Alex Noblett, Death, Edinburgh Fringe, Ghosts, Greenside @ Nicolson Square, Grief, Grieving, Leni Murphy, Marcus Christopherson, Sarah Wilkinson, Steph Reynolds, Stone Jetty Productions, Theatre Review, Waiting for Spring
Stone Jetty Productions are a Mancunian theatre company and their new play “Waiting for Spring” is written and directed by Sarah Wilkinson. It is currently showing at Greenside at Nicolson Square. Jack (Alex Noblett) is struggling to recover from the death of his girlfriend, Annie (Steph Reynolds), and he is housebound with depression. He remains inaccessible to two worried friends (Leni Murphy and Marcus Christopherson). Fortunately, the deceased Annie is still pretty sprightly. Her ghost invades Jack’s home and tries to, yes, lift his spirits.
Grief is an off-putting subject but, in choosing to deploy the charm and gentleness of a romantic comedy, “Waiting for Spring” successfully counterbalances the ugliness of Jack’s depression. I prefer my ghosts spooky but the phantom played by Reynolds is also unexpectedly successful. In a well-judged performance, she is warm, fun, and melancholy. She is not superior, with no inside knowledge of the afterlife, and her concern is entirely with the land of the living. It is possible, of course, that she is just a part of Jack’s mind that is arguing with itself, in the process of shedding layers of grief.
There are weaknesses to the writing as well. I am not sure that this play needs to always have the Persephone myth by its side like an unwieldy crutch. “Waiting for Spring” takes a wistful interest in generating humour from the two supporting characters but its plot requires them to keep their distance. It is better to be snappy at the Fringe and this somewhat plump play would not be harmed by losing fifteen of so minutes of its dialogue.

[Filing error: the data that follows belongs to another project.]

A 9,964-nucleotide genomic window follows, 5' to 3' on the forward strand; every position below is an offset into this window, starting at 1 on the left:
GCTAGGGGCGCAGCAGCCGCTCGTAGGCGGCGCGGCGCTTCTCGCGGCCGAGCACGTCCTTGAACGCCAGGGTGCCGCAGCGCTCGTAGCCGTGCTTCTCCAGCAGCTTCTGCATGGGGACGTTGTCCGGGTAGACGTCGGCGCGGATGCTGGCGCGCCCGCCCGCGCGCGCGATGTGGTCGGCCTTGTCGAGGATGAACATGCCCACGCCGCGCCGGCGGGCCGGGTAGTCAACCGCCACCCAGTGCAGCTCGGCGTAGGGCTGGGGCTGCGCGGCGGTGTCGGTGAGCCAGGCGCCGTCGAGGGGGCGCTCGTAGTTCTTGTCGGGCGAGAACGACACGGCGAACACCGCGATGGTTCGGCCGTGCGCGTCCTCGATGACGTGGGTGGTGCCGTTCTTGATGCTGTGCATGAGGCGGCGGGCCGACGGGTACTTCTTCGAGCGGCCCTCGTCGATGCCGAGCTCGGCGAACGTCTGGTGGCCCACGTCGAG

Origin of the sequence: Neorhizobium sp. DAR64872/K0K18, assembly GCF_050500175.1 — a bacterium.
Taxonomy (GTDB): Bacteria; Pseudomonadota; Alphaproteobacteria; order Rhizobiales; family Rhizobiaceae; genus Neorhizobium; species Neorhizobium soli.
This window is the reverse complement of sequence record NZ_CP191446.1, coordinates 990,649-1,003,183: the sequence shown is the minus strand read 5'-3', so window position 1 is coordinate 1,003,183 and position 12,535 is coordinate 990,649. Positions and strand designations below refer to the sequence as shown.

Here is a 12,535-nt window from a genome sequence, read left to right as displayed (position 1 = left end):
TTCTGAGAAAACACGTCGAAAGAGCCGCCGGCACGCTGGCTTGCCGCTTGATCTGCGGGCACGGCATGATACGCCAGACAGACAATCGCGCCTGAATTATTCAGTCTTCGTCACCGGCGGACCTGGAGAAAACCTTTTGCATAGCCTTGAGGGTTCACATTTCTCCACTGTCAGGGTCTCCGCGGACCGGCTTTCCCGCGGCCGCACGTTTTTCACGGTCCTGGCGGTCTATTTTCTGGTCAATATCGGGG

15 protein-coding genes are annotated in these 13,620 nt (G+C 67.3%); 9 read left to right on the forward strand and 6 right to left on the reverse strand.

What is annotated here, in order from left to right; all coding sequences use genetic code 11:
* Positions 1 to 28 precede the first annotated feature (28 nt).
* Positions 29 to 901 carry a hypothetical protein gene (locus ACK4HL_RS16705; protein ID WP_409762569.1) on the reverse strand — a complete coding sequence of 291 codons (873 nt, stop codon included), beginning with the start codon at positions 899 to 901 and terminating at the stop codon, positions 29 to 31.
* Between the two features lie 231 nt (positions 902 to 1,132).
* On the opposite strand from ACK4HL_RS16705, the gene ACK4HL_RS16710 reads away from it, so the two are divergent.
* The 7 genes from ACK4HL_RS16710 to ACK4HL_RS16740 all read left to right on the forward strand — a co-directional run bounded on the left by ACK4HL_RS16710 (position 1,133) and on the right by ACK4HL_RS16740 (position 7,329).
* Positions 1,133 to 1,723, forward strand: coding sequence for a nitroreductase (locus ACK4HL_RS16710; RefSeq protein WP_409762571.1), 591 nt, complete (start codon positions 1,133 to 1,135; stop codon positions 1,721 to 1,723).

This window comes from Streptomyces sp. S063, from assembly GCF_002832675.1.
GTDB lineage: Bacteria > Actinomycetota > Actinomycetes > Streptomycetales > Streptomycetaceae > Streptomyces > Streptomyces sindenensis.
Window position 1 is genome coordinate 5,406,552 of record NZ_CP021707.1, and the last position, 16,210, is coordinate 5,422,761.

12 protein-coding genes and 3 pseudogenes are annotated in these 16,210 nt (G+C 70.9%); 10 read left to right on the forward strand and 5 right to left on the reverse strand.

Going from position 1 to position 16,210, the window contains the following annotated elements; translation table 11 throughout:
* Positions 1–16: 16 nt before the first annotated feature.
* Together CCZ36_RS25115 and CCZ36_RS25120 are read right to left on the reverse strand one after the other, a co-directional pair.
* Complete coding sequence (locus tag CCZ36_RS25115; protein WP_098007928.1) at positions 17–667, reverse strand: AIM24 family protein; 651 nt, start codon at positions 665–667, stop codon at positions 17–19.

I was also confused by the second scene. Jack, out on the lash with his friend Andy (Cristopherson), is sulky but he has otherwise recovered remarkably from his grief. Indeed, he is soon laughing that his last girlfriend was a “bitch.” It takes me some time to grasp that this is a flashback that depicts the night when Jack had first met Annie. There is probably a smoother available technique for inducting us into this story’s system of flashbacks.
In trying to talk Jack out of his grief, are Annie et al merely shouting at a concrete wall? This is the mystery within “Waiting for Spring.” Is grief an illness, which you simply have to wait to recover from, or are there wiser ways to grieve? Raising this question for contemplation makes, in the case of this play, for some enjoyable storytelling.